Reed and I will place one or the other of these two cute buttons in the sidebars of a variety of blogs (e.g., on Panda's Thumb, De Rerum Natura, A Blog Around The Clock, BlogTogether, perhapsmy oldblogs as they still get some traffic, and whoever else wants to spread the word - feel free to steal the button and use it):[Update: You can pick up the code for these buttons here as well as for the buttons declaring that you aready ARE in the 2006 book]:
Clicking on the button will take you to the submission form. Reed and I will get e-mail notification every time there is a new entry and we will read them all and jot down some 'notes to self'. Since we have ten months to do this, we will not need a jury of 12 bloggers to help us read all the entries, but do not be surprised if we ask you to vet/factcheck/peer-review a post that is in your domain of expertise (and not ours) later in the year.
So, go back to December 20th, 2006 and start looking through your archives as well as archives of your favourite science bloggers and look for real gems - the outstanding posts. Many have been written recently for the "Science Only Week", or for the "Basic Terms and Concepts" collection.
Try to look for posts that cover as many areas of science blogging as posssible: mathematics, astronomy, cosmology, physics, chemistry, earth science, atmospheric/climate science, marine science, biochemistry, genetics, molecular/cellular/developmental biology, anatomy/physiology, behavior, ecology, paleontology, evolution, psychology, anthropology, archaeology, and/or history of science, philosophy of science, sociology of science, science ethics and rhetorics, science communication and education, the business of science, the Life in Academia (from undergraduate, graduate, postdoc, faculty or administrative perspective), politics of science, science and pseudoscience, science and religion, etc.
Also, try to think of different post formats: essays, personal stories, poems, polemics, fiskings, textbook-style prose, etc. For now, let's assume that color images cannot make it into the book (I'll let you know if that changes) and certainly copyrighted (by others) material is a No-No. Posts that are too heavily reliant on multiple links are difficult to turn into hardcopy as well. Otherwise, write and submit stuff and hopefully one of your posts will make it into the Best 50 Science Posts of 2007 and get published!
Welcome to the 105th edition of the Tar Heel Tavern, coming back home after a looong time. I've been sick all week, thus in no strength to do a very creative tavern this time around, but I got a few nominations and added a couple of "Editor's Choices", so here we go:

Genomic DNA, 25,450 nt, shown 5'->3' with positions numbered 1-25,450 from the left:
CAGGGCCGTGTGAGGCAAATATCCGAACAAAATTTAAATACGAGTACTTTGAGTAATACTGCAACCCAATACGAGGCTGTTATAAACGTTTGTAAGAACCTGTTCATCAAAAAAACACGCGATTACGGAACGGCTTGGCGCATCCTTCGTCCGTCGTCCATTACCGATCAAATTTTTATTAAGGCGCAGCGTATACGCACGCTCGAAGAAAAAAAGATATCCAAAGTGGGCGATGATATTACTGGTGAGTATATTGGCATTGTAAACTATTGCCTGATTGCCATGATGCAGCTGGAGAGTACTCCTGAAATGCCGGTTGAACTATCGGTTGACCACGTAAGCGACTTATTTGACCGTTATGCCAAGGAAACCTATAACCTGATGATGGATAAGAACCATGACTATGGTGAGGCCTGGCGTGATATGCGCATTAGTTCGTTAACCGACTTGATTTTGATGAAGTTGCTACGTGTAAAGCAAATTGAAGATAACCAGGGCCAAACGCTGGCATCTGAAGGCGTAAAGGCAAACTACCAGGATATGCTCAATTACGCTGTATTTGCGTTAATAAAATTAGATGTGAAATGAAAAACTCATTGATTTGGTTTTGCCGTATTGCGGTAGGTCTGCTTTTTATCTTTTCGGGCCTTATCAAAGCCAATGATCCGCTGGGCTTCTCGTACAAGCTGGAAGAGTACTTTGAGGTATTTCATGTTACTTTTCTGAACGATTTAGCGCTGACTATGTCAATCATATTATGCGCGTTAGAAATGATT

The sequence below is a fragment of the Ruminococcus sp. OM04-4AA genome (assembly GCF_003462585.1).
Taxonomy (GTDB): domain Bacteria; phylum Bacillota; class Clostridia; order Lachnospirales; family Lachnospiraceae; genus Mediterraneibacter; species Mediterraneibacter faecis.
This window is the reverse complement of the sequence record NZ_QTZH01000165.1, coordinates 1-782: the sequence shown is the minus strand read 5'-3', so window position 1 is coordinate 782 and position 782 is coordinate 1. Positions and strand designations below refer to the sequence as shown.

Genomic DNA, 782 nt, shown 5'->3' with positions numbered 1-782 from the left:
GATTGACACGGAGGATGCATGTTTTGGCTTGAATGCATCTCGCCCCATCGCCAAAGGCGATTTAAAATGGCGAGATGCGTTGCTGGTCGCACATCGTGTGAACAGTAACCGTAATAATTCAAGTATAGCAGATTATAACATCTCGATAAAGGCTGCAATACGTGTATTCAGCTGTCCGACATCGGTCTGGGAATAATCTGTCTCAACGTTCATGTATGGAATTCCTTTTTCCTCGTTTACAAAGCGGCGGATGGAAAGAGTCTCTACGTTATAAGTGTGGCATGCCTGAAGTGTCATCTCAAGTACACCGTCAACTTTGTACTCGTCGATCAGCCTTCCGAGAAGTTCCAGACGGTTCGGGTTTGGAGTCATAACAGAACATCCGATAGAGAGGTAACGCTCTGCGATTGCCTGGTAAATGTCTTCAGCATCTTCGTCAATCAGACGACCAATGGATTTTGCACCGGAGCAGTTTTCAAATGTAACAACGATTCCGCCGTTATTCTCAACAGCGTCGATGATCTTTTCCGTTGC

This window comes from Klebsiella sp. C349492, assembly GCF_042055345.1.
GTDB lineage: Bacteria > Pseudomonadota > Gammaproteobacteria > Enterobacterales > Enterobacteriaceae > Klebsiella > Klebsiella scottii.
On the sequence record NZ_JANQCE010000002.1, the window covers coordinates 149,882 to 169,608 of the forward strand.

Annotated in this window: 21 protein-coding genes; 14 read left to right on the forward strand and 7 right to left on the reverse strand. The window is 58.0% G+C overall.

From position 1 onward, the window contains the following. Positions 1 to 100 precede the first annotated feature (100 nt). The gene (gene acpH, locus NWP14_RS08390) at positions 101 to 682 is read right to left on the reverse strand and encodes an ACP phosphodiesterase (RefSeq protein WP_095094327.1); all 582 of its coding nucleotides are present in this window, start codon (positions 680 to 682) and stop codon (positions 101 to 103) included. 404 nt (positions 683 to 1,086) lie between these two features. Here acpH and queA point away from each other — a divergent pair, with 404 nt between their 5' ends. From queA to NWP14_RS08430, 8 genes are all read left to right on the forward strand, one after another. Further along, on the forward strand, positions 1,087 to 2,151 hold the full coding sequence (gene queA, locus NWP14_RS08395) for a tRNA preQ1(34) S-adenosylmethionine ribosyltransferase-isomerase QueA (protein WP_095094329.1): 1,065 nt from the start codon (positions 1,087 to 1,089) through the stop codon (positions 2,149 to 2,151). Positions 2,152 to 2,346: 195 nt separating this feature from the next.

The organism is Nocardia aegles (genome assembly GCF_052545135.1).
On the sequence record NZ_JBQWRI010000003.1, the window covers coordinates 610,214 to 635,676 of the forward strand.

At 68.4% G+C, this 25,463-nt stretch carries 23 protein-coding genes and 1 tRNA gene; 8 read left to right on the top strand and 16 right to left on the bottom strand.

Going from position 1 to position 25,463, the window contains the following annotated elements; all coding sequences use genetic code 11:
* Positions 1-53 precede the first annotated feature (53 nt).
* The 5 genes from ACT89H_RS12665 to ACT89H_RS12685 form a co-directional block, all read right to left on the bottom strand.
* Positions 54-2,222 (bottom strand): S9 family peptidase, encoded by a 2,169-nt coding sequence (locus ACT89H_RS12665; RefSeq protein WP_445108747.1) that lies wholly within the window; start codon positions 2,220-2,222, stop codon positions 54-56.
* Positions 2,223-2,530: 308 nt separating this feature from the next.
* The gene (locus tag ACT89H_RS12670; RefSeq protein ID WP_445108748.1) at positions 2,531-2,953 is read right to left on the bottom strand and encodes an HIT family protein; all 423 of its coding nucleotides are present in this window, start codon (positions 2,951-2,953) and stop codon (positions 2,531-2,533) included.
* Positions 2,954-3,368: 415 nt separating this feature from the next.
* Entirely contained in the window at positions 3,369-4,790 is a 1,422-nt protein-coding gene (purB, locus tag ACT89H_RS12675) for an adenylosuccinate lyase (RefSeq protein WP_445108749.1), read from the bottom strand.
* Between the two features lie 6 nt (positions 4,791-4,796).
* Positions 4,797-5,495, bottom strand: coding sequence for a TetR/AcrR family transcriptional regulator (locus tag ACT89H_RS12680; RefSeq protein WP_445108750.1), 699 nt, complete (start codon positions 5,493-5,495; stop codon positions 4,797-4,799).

Laura of Moomin Light reports on the local school's effort to learn about the Greensboro sit-ins. I know all about it because my daughter was in that classroom and told me all about it in the afternoon.
I am also hosting The Tarheel Tavern this weekend, the premiere carnival of North Carolina bloggers. My theme is “Paying Tribute.” Since we are close to President’s Day, and nobody I know actually honors our presidents on the day, I suggest we honor a person in our lives or history who really does deserve an extra bit of love and respect from us, via our blogs. NC bloggers can submit a post to me by Saturday night at kivi AT writingfornonprofits.com.
Now, Melissa McEwen published her take on the whole affair in Guardian: My life as a rightwing target. Check the comments and tell me that the Rightwingers are not delusional, dangerous psychopaths. And they are in the White House right now. (Oh, and if anyone thinks that Amanda and Melissa were wimps for quitting, you should read this)
I think that Donohue has jump-started their careers. And what they will do, now that they have more prominent soap boxes, is reveal to everyone how the Rightwing sliming machine works, how it is financed, and how it can be counteracted.
What Donohue has done successfully is make the story of Amanda and Melissa be framed as Bloggers vs. Edwards. And it pains me to see how many on the Left bit that bait (and hook and sinker). It is a multi-faceted story about the Rightwing sliming machine and how it works. It is also a story about the way the Party Establishment (both Left and Right) resists the democratization of the political process (it is the old-Millennium, dinosaur, computer-illiterate campaign managers who, I guess, wanted to get rid of the bloggers in the first place until Edwards stepped in and said No). It is also a story about the way Media resents the citizen journalism and the many-to-many conversation of the new media unrestrained by the he-said-she-said tropes. It is a story about the Beltway protecting their turf against the "rubes."
If this is the future, we are now in the middle of the war between the powers of the Old-Way-Of-Doing-Things that tends to protect the old power sturucture, and the New Way that gives the little man a say and overturns the old power structure.
Check out this Salon editorial as an example of this turf-protection. It is all about silencing the people. As I stated before, the netroots ARE the grassroots. It is the same people who knock on doors and donate money. Except, this time around, they do not just take orders and write checks, they have the means to talk back and tell the campaigns what to do (or to shove it). Of course the campaign managers used to the old way of thinking are afraid of the new world.